Fayette Garden Club hosts September meeting


Submitted by Mary Estle



The September meeting of the Fayette Garden Club was held in a country setting surrounded by a variety of trees and plants.

The September meeting of the Fayette Garden Club was held in a country setting surrounded by a variety of trees and plants.


Courtesy photo

The September meeting of the Fayette Garden Cub was held in a country setting, surrounded by a great variety of trees and plants.

It was the first day of fall-like weather which made sitting around a campfire very appropriate.

A very short business meeting was conducted by president Julia Hidy. Pat Parsons was in charge of the afternoon activity, a scavenger hunt.

Teams of three were given a list of 21 trees, flowers and other plants to find. Some items were easy to locate, like an acorn, Queen Anne’s Lace, and a walnut tree leaf. Others on the list were harder to spot — a teasel blossom, an ironweed flower, and a wild ginger leaf.

After the hunt, Parsons shared lesser known information on a couple of the plants listed. In the 1920s, a hybrid tea rose was introduced from overseas. Unfortunately through the years it grew into the multi-flora rose that became very invasive.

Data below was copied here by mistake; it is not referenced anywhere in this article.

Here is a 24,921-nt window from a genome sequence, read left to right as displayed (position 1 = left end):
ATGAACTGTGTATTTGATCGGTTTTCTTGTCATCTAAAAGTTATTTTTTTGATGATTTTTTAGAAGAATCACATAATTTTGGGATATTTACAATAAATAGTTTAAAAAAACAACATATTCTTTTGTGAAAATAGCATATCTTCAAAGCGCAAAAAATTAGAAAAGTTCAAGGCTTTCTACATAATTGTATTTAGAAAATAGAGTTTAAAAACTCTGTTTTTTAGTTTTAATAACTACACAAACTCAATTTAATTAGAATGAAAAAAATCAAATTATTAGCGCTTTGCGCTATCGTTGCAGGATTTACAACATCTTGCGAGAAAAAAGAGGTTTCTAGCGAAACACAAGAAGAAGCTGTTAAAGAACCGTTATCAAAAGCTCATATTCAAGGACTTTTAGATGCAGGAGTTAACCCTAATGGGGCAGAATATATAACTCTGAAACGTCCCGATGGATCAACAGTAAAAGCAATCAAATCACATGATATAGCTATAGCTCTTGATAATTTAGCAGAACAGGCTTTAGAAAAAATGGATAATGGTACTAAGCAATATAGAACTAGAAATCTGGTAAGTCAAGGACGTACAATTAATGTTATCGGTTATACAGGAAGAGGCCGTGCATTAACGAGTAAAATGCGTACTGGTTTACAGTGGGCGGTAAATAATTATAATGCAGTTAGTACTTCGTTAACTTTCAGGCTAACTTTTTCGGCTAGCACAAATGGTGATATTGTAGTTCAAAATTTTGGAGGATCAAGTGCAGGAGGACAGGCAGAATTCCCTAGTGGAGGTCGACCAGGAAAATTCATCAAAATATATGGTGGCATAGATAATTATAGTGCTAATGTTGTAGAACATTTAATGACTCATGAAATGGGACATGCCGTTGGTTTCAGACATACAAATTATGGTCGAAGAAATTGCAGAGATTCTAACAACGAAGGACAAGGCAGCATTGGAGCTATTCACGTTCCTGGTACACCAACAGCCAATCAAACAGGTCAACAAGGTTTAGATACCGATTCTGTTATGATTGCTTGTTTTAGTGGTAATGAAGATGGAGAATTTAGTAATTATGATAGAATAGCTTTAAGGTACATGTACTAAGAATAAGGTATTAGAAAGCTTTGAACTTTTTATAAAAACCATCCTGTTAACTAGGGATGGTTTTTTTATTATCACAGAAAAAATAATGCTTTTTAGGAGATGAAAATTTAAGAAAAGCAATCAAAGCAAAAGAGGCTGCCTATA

Bush honeysuckle is another such bush that is hard to eliminate once it gets established.

Many other interesting facts were given abut the plants commonly found in Fayette County. Parsons ended by sharing the Johnny Appleseed Prayer.

Those enjoying the scavenger hunt, the campfire and of course the s’mores were: Debbie Carr, Jodi Kirkpatrick, Julia Hidy, Mary Estle, Barbara Sams, Linda Warfield, Jean Smith, Pam Rhoades, Jonathon Bowen and Pat Parsons.

The October meeting will be held at Jodi Kirkpatrick’s on Oct. 9. It will be our annual white elephant sale.

The September meeting of the Fayette Garden Club was held in a country setting surrounded by a variety of trees and plants.
https://www.recordherald.com/wp-content/uploads/sites/27/2020/09/web1_img107.jpgThe September meeting of the Fayette Garden Club was held in a country setting surrounded by a variety of trees and plants. Courtesy photo

Submitted by Mary Estle